- South West News Service: SWNS
An orphaned elephant calf was between life and death at Tsavo Conservation Area after spending hours scampering around in the blistering sun.
However, a fortuitous encounter with a group of conservationists from the Sheldrick Wildlife Trust, saved the calf.
In a video seen by Kenyans.co.ke, the rescue team took swift action and airlifted the elephant to Nairobi. The orphaned elephant was intubated and taken to Sheldrick Wildlife Trust's Nairobi Nursery.
Rob Brandford, executive director of Sheldrick Wildlife Trust, noted that the orphaned elephant, now named Kamili, was saved in the nick of time, owing to the heroic efforts of the rescue team.
"She is in much better shape than she was at her rescue, still very thin but getting plumper by the day. Equally important, she is regaining her spirit.
"One distinguishing characteristic which helps her caregivers tell her apart from the other orphans is her expressive eyes and stubby little trunk," Brandford stated.
He detailed that the circumstances that left Kamili orphaned still remained a mystery, as it is perceived that her herd abandoned her after she lacked the strength to go on.
"In times of drought, herds must be continually on the move in their search for food and water.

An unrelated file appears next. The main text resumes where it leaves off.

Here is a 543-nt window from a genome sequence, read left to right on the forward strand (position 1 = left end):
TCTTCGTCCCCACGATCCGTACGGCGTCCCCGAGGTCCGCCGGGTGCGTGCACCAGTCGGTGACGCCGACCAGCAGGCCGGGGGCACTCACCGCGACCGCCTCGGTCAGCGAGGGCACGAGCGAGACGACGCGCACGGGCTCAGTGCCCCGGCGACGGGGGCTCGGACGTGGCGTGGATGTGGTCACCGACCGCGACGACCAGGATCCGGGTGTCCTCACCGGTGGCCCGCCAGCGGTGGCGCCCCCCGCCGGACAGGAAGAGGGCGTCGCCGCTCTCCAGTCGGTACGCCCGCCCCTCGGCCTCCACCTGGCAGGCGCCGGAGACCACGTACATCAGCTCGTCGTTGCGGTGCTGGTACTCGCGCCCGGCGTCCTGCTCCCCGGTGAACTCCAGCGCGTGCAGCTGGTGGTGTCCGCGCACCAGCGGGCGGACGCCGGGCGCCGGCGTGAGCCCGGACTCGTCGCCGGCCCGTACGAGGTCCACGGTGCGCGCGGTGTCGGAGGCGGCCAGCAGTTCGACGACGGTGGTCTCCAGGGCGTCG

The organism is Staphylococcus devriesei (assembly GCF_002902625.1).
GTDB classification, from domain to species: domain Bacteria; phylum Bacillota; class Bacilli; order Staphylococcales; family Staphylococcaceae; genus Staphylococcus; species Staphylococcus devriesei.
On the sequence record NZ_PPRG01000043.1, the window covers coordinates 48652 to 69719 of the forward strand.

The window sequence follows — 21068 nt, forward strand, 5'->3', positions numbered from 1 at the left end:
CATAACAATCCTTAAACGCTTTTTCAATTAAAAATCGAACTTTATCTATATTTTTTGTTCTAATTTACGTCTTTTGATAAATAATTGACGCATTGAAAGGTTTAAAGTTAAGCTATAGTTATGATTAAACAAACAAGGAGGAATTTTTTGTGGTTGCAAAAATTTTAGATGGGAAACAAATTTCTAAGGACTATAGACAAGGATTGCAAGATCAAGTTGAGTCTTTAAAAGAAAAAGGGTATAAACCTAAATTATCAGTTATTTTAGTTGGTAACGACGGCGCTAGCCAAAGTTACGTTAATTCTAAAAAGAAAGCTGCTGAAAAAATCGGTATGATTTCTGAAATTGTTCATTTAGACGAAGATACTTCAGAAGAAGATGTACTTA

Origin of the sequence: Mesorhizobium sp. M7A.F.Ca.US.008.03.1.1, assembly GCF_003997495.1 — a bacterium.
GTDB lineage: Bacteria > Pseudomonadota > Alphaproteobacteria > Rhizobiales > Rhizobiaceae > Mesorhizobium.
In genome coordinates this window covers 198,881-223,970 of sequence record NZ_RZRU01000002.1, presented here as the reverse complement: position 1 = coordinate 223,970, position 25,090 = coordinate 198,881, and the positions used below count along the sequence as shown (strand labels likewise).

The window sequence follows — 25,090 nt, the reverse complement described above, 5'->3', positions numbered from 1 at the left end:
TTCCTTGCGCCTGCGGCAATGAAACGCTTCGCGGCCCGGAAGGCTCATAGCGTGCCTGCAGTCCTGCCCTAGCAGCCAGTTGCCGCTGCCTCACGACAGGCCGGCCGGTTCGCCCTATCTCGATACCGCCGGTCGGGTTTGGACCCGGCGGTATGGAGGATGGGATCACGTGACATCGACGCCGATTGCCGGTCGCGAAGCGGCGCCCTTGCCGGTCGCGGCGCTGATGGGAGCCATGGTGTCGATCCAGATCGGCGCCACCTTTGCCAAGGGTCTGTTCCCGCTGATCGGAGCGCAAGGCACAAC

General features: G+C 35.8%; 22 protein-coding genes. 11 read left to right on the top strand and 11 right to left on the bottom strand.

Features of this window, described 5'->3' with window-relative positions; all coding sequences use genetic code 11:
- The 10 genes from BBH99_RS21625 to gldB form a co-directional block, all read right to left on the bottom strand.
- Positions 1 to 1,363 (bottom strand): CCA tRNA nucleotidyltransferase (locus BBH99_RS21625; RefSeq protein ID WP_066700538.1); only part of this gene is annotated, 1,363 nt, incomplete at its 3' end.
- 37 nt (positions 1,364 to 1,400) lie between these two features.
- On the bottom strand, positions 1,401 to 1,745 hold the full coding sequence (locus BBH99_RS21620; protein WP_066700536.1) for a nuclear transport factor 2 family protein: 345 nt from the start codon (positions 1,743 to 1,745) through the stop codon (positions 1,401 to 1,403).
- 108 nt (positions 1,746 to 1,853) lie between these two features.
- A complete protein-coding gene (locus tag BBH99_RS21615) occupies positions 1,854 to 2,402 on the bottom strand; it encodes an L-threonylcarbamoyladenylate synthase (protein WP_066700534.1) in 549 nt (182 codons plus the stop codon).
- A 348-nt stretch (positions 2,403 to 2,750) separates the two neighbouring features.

"As the impact of malnourishment begins to be felt, mother elephants may struggle to nurse their calves which become weaker and weaker eventually becoming unable to keep up with the family group," he reiterated.
He noted that in such circumstances, a split second can make a difference between life and death.
According to Brandford, Kamili will continue to stay in the Nursery before she is ready to be released back into the wild.
This comes after an elephant in Samburu recently gave birth to twins- a rare birth that has not happened in more than a decade.
This was also lauded by Tourism Cabinet Secretary, Najib Balala, who pointed out that such births made up only one per cent of all elephant deliveries.Kenyan elephant Bora gave birth to twin elephant calves in Samburu. Photos shared on January 18, 2022.Courtesy Save the Elephant, Jane Wynyard and Bernard Lesirindeath scam
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